Top-level teams and riders get their way in the name of going faster

The uppermost tier of the sport is fueled in no small part by sponsorship funds, yet when it comes...

Race Tech: Tour de France, July 17, 2007

The uppermost tier of the sport is fueled in no small part by sponsorship funds, yet when it comes to bicycles and components, elite riders are clearly not limited solely to what they're supposed to be riding. Whether it be to satisfy rider preference or for a real (or just perceived) performance advantage, under-the-radar equipment changes are a relatively common aspect of racing and sponsors are apparently occasionally willing to look the other way if it means that they can still tie their name to a victory, even if it wasn't really on its product.

Swiss time trial framebuilder Andy Walser is perhaps one of the best known names within the ProTour, whose notable clients include Jan Ullrich, Levi Leipheimer, and Davide Rebellin among countless others. All of them sought the frame's supposedly superior aerodynamics courtesy of its uniquely narrow profile. Sadly, the vast majority of the viewing public has never heard of Walser as all of those frames were refinished in official sponsor colors to mask their true identity. Likewise, Lance Armstrong himself rather infamously used a repainted Litespeed Blade in his early days at US Postal Service.

Such complete frame substitutions are not nearly as common now (although not unheard of) as the vast majority of bicycle sponsors have been able to develop their own suitably high-tech machines. However, differences in personal preference and performance advantages still regularly come into play with componentry, particularly in wheels.

Easton is the official wheel sponsor of Alexander Vinokourov's Astana team, and its logos are bolded emblazoned on each of the rider's hoops. In this year's opening prologue, though, Astana riders flew through the streets of London on what were clearly Zipp carbon fiber rear disc wheels, complete with wind-cheating dimples and all.

Zipp also managed to find its way on to the riders of T-Mobile, most of whom spent the first week on the company's deep-section 606 tubulars (with nearly all of the decals removed). The team is officially sponsored by Shimano, and one T-Mobile mechanic was quick to point out that no 'official' relationship exists between the team and Zipp. He simply explained that, "We always try to use the best wheels, and Zipp is the best aerodynamic wheel for now. So we use them for the flat stages." So be it, but we can only imagine how Shimano feels about it.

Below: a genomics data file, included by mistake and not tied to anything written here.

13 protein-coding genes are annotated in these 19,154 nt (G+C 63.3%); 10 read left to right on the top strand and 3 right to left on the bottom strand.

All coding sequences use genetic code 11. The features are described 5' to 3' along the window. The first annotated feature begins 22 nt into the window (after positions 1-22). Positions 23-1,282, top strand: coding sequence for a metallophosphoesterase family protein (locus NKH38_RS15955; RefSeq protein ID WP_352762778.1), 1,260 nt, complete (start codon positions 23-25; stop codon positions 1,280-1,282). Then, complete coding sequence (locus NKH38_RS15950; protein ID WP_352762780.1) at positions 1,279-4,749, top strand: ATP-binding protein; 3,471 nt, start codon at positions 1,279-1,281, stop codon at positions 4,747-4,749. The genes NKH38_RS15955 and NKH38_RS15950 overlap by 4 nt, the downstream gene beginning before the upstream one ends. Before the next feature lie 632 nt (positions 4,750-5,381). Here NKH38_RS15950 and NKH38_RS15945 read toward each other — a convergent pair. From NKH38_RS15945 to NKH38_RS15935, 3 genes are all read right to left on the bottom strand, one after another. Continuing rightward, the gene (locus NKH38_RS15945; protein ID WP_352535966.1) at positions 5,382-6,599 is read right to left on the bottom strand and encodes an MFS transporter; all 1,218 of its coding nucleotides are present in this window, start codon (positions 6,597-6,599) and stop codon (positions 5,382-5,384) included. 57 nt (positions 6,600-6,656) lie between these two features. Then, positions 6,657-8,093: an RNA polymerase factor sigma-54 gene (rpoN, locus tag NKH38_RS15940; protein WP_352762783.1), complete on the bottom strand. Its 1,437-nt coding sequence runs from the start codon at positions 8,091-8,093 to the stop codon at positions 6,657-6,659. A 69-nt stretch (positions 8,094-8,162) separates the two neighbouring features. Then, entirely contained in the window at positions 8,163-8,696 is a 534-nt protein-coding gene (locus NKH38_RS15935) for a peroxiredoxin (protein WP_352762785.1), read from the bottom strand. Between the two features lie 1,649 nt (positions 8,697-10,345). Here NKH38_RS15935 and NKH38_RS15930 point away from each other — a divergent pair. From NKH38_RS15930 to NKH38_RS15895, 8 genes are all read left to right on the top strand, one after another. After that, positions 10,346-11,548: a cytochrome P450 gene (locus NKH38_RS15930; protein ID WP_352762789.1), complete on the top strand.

T-Mobile has shown that it isn't terribly hesitant in making such substitutions if it means its riders can go faster. Some riders were also spotted using a new deeper version of HED's iconic three-spoke wheel for the opening prologue, and all of the team bikes we saw were rather surprisingly conspicuously fitted with red-anodized FSA MegaExo Ceramic bottom brackets mated to the team-issue Dura-Ace cranksets.

Tires were another prime target for clandestine swaps, and sponsors have become more skilled at removing original markings (or the tires were specially purchased label-free) and applying their own factory-look hot stamps. The entire Bouygues Telecom team, for example, ran tubulars for the prologue, and some riders chose them for the later stages as well. That is nothing unusual in and of itself, but for the fact that team tire sponsor Michelin doesn't currently offer a tubular tire in its catalog, particularly one with a classic file tread.

Likewise, Specialized-sponsored Quickstep-Innergetic has been running 'Specialized'-badged tubulars throughout the race so far, but it's obviously not a Mondo, the company's sole sew-up offering. A 'Made in Italy' logo suggests that they're probably made by Veloflex, which has proven to be a popular choice in the peloton.

Quickstep-Innergetic's Specialized frames weren't quite what they appeared, either. At last count, Tom Boonen has at least three specially finished S-Works Tarmac SL2 bikes at his disposal, and a few other teammates are on the new machine as well. While it's now well-known that Boonen's frames utilize a custom-molded front end with a longer top tube and extra carbon plies for additional stiffness, none of the rear ends of any of the SL2 frames used by the team are stock, either.

Production frames include a replaceable aluminum derailleur hanger as standard equipment, but the team bikes use one-piece dropouts with non-replaceable hangers. This obviously makes for more difficult (and sometimes impossible) repairs, but the solid dropout's increased rigidity probably yields snappier shift performance. As it turns out, Gerolsteiner's Tarmac SL2 frames are also similarly built.

Quickstep-Innergetic's standard Tarmac SL framesets aren't quite off-the-shelf units, either. The frames were truly stock offerings from what we could tell, but the team had replaced the Specialized forks with ones from Time (with Specialized decals applied over the plain black finish, of course). It all just goes to show that things are not always what they appear on the surface at the Tour de France. On to the mountain stages!

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